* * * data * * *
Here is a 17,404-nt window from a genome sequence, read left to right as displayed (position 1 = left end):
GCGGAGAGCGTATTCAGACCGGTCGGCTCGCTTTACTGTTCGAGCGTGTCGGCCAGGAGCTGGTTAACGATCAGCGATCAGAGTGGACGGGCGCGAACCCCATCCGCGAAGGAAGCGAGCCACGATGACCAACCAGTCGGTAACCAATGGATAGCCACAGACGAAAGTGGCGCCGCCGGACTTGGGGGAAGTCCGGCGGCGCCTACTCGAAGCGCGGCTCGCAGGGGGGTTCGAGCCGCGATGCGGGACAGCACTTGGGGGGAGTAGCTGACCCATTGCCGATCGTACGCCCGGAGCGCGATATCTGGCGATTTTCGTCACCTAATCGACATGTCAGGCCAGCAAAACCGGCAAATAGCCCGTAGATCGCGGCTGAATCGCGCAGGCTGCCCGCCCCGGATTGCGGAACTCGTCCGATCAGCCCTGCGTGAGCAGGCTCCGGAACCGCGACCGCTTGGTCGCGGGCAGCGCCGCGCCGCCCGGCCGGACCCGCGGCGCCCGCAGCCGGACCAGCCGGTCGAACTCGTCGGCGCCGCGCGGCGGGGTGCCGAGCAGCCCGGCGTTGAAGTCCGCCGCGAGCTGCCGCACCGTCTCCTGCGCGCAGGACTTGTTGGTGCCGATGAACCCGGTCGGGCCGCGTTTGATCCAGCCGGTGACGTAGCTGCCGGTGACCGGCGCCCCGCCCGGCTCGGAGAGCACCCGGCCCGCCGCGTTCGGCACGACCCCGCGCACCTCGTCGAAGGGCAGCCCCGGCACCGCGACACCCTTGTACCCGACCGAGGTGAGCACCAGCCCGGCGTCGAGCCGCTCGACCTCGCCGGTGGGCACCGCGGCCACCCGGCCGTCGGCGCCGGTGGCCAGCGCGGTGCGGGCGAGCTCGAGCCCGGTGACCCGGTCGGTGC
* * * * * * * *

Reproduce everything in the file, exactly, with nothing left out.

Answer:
Here is a 17,404-nt window from a genome sequence, read left to right as displayed (position 1 = left end):
GCGGAGAGCGTATTCAGACCGGTCGGCTCGCTTTACTGTTCGAGCGTGTCGGCCAGGAGCTGGTTAACGATCAGCGATCAGAGTGGACGGGCGCGAACCCCATCCGCGAAGGAAGCGAGCCACGATGACCAACCAGTCGGTAACCAATGGATAGCCACAGACGAAAGTGGCGCCGCCGGACTTGGGGGAAGTCCGGCGGCGCCTACTCGAAGCGCGGCTCGCAGGGGGGTTCGAGCCGCGATGCGGGACAGCACTTGGGGGGAGTAGCTGACCCATTGCCGATCGTACGCCCGGAGCGCGATATCTGGCGATTTTCGTCACCTAATCGACATGTCAGGCCAGCAAAACCGGCAAATAGCCCGTAGATCGCGGCTGAATCGCGCAGGCTGCCCGCCCCGGATTGCGGAACTCGTCCGATCAGCCCTGCGTGAGCAGGCTCCGGAACCGCGACCGCTTGGTCGCGGGCAGCGCCGCGCCGCCCGGCCGGACCCGCGGCGCCCGCAGCCGGACCAGCCGGTCGAACTCGTCGGCGCCGCGCGGCGGGGTGCCGAGCAGCCCGGCGTTGAAGTCCGCCGCGAGCTGCCGCACCGTCTCCTGCGCGCAGGACTTGTTGGTGCCGATGAACCCGGTCGGGCCGCGTTTGATCCAGCCGGTGACGTAGCTGCCGGTGACCGGCGCCCCGCCCGGCTCGGAGAGCACCCGGCCCGCCGCGTTCGGCACGACCCCGCGCACCTCGTCGAAGGGCAGCCCCGGCACCGCGACACCCTTGTACCCGACCGAGGTGAGCACCAGCCCGGCGTCGAGCCGCTCGACCTCGCCGGTGGGCACCGCGGCCACCCGGCCGTCGGCGCCGGTGGCCAGCGCGGTGCGGGCGAGCTCGAGCCCGGTGACCCGGTCGGTGC